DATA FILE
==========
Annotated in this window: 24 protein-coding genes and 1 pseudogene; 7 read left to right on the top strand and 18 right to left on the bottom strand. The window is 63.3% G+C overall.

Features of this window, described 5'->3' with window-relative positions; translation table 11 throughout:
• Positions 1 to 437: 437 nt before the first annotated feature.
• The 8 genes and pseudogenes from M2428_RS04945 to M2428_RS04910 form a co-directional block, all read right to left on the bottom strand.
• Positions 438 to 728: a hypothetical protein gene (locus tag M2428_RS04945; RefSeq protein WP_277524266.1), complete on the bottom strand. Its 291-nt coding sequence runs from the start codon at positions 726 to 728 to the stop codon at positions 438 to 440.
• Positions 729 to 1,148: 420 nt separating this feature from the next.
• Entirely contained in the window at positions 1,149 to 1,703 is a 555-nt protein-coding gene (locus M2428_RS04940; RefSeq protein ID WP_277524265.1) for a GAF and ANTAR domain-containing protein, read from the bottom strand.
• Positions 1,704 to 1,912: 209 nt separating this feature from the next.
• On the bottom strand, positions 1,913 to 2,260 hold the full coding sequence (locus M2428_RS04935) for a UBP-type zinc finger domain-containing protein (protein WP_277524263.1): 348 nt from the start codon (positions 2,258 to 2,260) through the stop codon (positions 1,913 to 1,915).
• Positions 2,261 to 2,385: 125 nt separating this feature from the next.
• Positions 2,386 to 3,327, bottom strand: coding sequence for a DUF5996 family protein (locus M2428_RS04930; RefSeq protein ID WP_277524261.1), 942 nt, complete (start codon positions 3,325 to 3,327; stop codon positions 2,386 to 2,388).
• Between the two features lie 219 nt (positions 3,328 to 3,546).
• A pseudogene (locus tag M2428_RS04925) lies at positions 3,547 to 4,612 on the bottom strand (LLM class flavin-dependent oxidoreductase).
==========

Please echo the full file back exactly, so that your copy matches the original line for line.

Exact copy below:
Annotated in this window: 24 protein-coding genes and 1 pseudogene; 7 read left to right on the top strand and 18 right to left on the bottom strand. The window is 63.3% G+C overall.

Features of this window, described 5'->3' with window-relative positions; translation table 11 throughout:
• Positions 1 to 437: 437 nt before the first annotated feature.
• The 8 genes and pseudogenes from M2428_RS04945 to M2428_RS04910 form a co-directional block, all read right to left on the bottom strand.
• Positions 438 to 728: a hypothetical protein gene (locus tag M2428_RS04945; RefSeq protein WP_277524266.1), complete on the bottom strand. Its 291-nt coding sequence runs from the start codon at positions 726 to 728 to the stop codon at positions 438 to 440.
• Positions 729 to 1,148: 420 nt separating this feature from the next.
• Entirely contained in the window at positions 1,149 to 1,703 is a 555-nt protein-coding gene (locus M2428_RS04940; RefSeq protein ID WP_277524265.1) for a GAF and ANTAR domain-containing protein, read from the bottom strand.
• Positions 1,704 to 1,912: 209 nt separating this feature from the next.
• On the bottom strand, positions 1,913 to 2,260 hold the full coding sequence (locus M2428_RS04935) for a UBP-type zinc finger domain-containing protein (protein WP_277524263.1): 348 nt from the start codon (positions 2,258 to 2,260) through the stop codon (positions 1,913 to 1,915).
• Positions 2,261 to 2,385: 125 nt separating this feature from the next.
• Positions 2,386 to 3,327, bottom strand: coding sequence for a DUF5996 family protein (locus M2428_RS04930; RefSeq protein ID WP_277524261.1), 942 nt, complete (start codon positions 3,325 to 3,327; stop codon positions 2,386 to 2,388).
• Between the two features lie 219 nt (positions 3,328 to 3,546).
• A pseudogene (locus tag M2428_RS04925) lies at positions 3,547 to 4,612 on the bottom strand (LLM class flavin-dependent oxidoreductase).